This post is the second in this year’s Walk This Way series, designed to share The Walking Classroom experiences of teachers and students across the United States. It provides a glimpse into Dawn Rensel’s class.
I simply love this time of year! Nothing beats cool morning walks with 22 eager and energetic fourth graders! The classroom routines have gotten established; the rigor of learning has set in, and The Walking Classroom is in full swing!
“Will We Go on Walks Too?”
At Meet the Teacher Night, I frequently hear, “Will we go on walks too?” As a firm believer in the Walking Classroom, this certainly makes me grin ear to ear.
I remind myself to have patience as I start the program every year. It takes time for students to learn to walk, comprehend the information they hear, and navigate (and have trust in!) the device now hanging around their necks. Giving them ownership and responsibility of the WalkKit and headphones at the start really pumps them up for this program!
Parents Can (and Do) Participate!
At the start of the school year, I explain The Walking Classroom program to both my students and their parents. I start by going over the health benefits of walking. After that, I discuss the ability to listen, comprehend, and then produce a project, reflection, and/or discussion based on the podcast after our walks. My favorite part of the Walking Classroom is when parents join us for our walks. What a way to increase parent involvement!
As I start the implementation of The Walking Classroom, my class may listen to the same podcast over two or three walks. It takes time to learn how to walk, listen, and comprehend at the same time.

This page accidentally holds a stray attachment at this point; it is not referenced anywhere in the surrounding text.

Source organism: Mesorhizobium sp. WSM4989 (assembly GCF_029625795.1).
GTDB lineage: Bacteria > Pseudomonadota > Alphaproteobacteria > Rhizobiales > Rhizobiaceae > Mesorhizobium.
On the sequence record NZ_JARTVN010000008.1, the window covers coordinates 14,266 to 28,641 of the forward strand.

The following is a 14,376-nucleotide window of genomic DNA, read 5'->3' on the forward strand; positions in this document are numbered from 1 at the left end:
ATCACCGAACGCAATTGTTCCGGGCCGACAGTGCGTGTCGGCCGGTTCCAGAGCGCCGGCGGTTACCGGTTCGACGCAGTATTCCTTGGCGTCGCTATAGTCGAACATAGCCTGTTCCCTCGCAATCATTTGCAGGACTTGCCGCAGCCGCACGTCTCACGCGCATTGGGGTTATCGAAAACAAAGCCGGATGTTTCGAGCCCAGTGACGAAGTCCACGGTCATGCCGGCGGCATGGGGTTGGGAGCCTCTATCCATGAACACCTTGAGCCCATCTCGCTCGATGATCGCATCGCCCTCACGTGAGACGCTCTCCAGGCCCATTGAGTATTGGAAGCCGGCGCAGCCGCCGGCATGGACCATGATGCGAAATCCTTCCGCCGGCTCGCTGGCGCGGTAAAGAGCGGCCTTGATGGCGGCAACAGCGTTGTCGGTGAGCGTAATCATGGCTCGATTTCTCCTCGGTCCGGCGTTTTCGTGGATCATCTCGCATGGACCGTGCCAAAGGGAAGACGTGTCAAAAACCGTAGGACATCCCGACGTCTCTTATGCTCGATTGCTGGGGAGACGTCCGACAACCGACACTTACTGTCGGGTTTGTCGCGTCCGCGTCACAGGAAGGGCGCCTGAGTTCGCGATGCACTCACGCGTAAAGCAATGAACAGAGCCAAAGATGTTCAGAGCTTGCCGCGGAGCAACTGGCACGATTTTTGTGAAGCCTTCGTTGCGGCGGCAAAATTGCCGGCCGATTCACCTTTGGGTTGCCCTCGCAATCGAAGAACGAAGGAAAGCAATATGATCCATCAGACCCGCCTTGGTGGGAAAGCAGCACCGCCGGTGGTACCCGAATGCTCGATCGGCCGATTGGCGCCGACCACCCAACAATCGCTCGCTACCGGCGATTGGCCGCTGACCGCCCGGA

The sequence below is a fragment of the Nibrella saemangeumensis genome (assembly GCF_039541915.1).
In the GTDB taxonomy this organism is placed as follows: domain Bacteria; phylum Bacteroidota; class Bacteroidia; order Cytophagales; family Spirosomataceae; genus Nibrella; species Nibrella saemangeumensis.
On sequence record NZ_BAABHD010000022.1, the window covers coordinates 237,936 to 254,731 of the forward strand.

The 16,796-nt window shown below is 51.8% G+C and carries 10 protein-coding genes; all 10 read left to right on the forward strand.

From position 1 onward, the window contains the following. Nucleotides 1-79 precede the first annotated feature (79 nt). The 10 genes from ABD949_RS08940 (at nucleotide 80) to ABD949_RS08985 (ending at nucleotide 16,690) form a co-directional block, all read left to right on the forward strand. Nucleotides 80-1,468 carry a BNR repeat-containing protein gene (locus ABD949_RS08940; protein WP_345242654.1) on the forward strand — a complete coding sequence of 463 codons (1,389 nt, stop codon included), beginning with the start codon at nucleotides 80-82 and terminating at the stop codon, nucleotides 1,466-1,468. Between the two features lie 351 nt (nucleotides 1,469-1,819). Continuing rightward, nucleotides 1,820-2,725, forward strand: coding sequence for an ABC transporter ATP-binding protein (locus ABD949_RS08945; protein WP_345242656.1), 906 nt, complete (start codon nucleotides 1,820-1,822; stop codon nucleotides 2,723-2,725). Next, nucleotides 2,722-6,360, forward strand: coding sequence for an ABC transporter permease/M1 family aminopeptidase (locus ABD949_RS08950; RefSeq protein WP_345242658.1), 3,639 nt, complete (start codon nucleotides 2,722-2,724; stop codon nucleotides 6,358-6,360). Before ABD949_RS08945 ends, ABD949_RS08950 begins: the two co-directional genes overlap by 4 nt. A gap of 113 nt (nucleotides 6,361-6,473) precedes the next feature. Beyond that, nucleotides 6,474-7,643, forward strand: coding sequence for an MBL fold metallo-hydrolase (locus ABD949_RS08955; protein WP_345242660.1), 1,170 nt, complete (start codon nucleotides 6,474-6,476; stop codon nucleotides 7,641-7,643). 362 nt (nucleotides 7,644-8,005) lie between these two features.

Based on the past five years, I expect very similar classroom results as we consistently walk three days a week. Typically, my students with ADD/ADHD become better focused and more attentive in class, and any student behavior problems diminish and/or disappear. The health of my students with diabetes improves. Students learn how to set and achieve goals by increasing mileage over time and reducing the time it takes to walk.
Benefits for All Students
As we begin our day with the Walking Classroom, clarity and focus improves for ALL students. Students oxygenate their brains, which has benefits for their moods and mindset (a hard concept to understand at age 9 and 10!). The excitement, enthusiasm, and academic content that the Walking Classroom delivers to my classroom, my parents, and myself cannot be measured!
Happy Trails from Mrs. Rensel’s Fourth Grade Class!
Fourth Grade Teacher